I’ve become an OG of CHB

Bridget is having a procedure that will close a hole in her heart at Boston Children’s Hospital. The other day we were here for Pre-op, almost 12 years after her first visit when we were rushed into the NICU.

I was able to see how very far we have come in our journey have having PACS1.

Continue reading

A tiny step into the new normal

Bridget is back in school, but not in any way I imagined when our world imploded on March 13, 2020.  Her summer program began this week. She was offered the opportunity to continue remotely or attend in-person sessions with the staff and classmates.

I did not even hesitate, get the child back to school! Continue reading

Let’s raise a glass

If we were sharing a glass of wine, I would lift a glass in toast to you:

The Educational Support Person who may or may not have a background in special education but is learning not only how to teach online, but teaching a child whose biggest accomplishment in your session is that they did not turn off the computer on you.  This teaching is brand new to both you and the child, yet you persevere. Continue reading

I have Play-doh in my house, on purpose (Guess how I am feeling)

There is Play-doh in my house.

For those that know me, you know that this is a very big deal in my home. I banned Play-do to be used only in the unfinished basement back in 2006 when my then 3-year old not only imbedded it into my kitchen table but my semi-new kitchen floors. Continue reading

I was shocked

I reached out to Bridget’s special educator explaining the barriers we were having at home teaching Bridget. How we have to model everything, hand over hand, we have to point to the words in reading and do all of the scribing for the written work. On the computer for math we have to read each question and then help her find the answer. Within moments she called me, of course you have to do all this! She is a 1:1 for academics.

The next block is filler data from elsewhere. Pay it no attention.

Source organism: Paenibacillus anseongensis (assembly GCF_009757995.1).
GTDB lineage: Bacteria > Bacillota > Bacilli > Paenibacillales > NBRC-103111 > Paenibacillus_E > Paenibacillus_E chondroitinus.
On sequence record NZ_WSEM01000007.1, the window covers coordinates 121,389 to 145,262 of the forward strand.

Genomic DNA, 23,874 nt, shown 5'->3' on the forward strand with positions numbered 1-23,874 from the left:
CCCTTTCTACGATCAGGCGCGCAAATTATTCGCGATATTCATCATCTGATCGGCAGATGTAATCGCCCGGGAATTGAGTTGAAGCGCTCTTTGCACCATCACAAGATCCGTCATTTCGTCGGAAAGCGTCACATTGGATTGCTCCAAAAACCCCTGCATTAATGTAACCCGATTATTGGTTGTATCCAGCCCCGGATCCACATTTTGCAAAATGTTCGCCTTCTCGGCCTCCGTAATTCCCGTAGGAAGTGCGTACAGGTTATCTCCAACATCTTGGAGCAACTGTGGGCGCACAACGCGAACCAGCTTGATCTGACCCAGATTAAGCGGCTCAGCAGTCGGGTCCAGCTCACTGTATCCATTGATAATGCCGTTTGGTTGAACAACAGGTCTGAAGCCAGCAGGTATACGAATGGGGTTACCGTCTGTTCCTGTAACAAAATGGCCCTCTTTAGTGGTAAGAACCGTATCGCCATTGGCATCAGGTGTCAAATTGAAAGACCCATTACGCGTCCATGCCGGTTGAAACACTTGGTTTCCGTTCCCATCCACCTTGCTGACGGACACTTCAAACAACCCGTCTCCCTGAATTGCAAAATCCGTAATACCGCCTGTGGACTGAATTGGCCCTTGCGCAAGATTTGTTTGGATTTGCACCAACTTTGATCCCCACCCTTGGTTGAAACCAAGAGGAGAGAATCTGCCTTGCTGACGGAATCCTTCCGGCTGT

It was a shock.

Not that she is a 1:1, I have her IEP practically memorized. Continue reading

There goes her IEP (or so I thought)

According to the Individual with Disabilities Education Act (IDEA) is supposed to provide children like Bridget with a Free Appropriate Public Education (FAPE), just like her GenEd classmates.  When the Government needed to close the school systems to protect our residents, it was with an abundance of caution but without thought on how to protect our most vulnerable student population. Instead the Department of Education (both State and Federal) went into protect us from special education parents mode. Continue reading

You never stop

When you have a child with disabilities, you never stop researching and finding ways to improve their lives.

This COVID-19 pandemic and isolation is no different for us.  We were in shock for a few days, then we got active. We did not take off a few weeks of learning. The school system might have needed time to regroup and figure things out. We said, no school? Life skills! No idea how to teach reading? Let’s just try. They told us she can do math, okay let’s count our steps when we walk up and down them. Continue reading